In the 1980s, self-help support systems such as self-help clearinghouses, which provided information and referral services linking the public with the groups and assisted groups to develop, were established in North America and Germany (Matzat & Estorff, 1989; Oka, 1992; Wollert, 1987). In our opinion, it was at this point that these countries and Japan went their different ways. Although Japan had as many self-help groups as North America and Germany, it has never established any self-help clearinghouses with paid staff. Even today, Japan has only a few volunteer-based self-help clearinghouses and paid-staff-based clearinghouses catering to a limited client base, such as a women's clearinghouse (Oka, 1994a).


Another characteristic trend of the 1980s was the development of international networks of self-help supporters. In 1980, the Regional Office for Europe of the World Health Organization established a Copenhagen-based working group on self-help and health. This resulted in an international report on self-help (Hatch & Kicbusch, 1983). In 1983, another international report was published which covered self-help groups in countries, including the UK, Germany, the US, Canada, and New Zealand (Pancoast, Parker, & Froland, 1983). As a result of this internationalization and other factors, in 1992 an international conference in Ottawa, Canada, attracted people not only from North America but also from Europe and East Asia. Two years later, the conference research committee (a Canadian, American, and an Israeli) edited a book published with papers from the conference including ones from Eastern Europe, Japan, Israel, and Hong Kong (Lavoie, Borkman, & Gidron, 1994).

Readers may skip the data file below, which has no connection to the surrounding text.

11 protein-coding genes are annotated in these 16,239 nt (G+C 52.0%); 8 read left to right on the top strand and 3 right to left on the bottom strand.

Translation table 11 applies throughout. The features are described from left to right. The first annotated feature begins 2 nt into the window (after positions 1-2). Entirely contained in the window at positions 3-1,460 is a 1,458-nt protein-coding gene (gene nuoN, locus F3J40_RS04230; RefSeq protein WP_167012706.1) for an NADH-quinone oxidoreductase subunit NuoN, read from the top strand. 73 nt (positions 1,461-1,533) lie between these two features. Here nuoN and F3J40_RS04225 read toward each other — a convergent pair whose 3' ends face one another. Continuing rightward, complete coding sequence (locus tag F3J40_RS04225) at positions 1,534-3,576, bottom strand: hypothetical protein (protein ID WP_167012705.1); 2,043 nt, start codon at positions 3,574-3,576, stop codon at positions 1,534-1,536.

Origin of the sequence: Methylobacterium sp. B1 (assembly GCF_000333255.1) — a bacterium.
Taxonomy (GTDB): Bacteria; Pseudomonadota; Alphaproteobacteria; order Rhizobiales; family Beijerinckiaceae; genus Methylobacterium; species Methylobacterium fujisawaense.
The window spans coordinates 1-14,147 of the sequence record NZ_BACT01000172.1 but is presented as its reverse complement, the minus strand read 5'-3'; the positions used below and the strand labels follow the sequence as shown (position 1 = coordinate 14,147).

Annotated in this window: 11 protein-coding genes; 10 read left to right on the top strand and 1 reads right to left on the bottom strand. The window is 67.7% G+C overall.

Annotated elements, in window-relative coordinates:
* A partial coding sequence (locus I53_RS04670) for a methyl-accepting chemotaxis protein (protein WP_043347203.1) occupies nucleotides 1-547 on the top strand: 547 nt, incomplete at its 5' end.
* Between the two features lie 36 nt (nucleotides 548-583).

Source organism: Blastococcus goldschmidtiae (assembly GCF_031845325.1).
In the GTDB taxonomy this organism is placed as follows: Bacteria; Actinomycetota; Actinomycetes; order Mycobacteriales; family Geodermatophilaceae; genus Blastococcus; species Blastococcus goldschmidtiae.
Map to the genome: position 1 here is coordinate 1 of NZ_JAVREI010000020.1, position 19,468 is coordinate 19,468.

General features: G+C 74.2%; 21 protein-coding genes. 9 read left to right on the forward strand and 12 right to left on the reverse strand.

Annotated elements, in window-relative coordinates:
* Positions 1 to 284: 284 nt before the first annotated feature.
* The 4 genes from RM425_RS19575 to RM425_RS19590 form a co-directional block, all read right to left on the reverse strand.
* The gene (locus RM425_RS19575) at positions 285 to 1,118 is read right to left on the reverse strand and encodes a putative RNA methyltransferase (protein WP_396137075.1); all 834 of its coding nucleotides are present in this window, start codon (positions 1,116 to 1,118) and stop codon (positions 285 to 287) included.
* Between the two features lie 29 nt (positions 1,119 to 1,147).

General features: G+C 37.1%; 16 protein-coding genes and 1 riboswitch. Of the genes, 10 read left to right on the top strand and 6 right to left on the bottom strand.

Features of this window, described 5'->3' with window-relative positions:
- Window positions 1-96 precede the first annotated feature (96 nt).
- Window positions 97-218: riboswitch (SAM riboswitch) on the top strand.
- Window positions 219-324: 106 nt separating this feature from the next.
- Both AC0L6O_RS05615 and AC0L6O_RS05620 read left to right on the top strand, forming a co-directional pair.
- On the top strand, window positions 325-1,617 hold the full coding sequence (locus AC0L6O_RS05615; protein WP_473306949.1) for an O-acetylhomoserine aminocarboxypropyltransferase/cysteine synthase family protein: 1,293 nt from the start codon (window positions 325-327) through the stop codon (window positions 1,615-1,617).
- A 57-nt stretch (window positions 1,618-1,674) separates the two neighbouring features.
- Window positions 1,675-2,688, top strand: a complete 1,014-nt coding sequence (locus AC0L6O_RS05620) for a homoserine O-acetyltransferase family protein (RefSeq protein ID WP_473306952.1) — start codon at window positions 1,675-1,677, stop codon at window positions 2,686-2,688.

In the 1990s, a new trend appeared: online self-help groups (Madara & White, 1997). Going on-line has contributed to the self-help group movement in the following ways: first, the Internet has made it much easier for people to communicate with each other especially those who are separated by great distances. International interactions have increased (our co-authorship, for example, would be impossible if we were unable to use the Internet), and people with very rare and special needs, who naturally live great distance from each other, can now easily form groups. Second, by using searching engines, people can easily find out if groups they would like to participate in exist as long as they have web pages.

Definitions of self-help groups and their related organizations


Although self-help groups have been formed in both the developed and developing countries, research about them has mainly taken place in Western Europe and North America. One of the widely known definitions of self-help groups is a product of a national workshop on self-help and public health that the US Surgeon General convened in 1987. At that workshop, a consensus of delegates provided the following definition of self-help groups: They are

self-governing groups whose members share a common health concern and give each other emotional support and material aid, charge either no fee or only a small fee for membership, and place high value on experiential knowledge in the belief that it provides a special understanding of a situation. In addition to providing mutual support for their members, such groups may also be involved in information, education, material aid, and social advocacy in their communities. (Surgeon General Workshop, 1988, p. 5)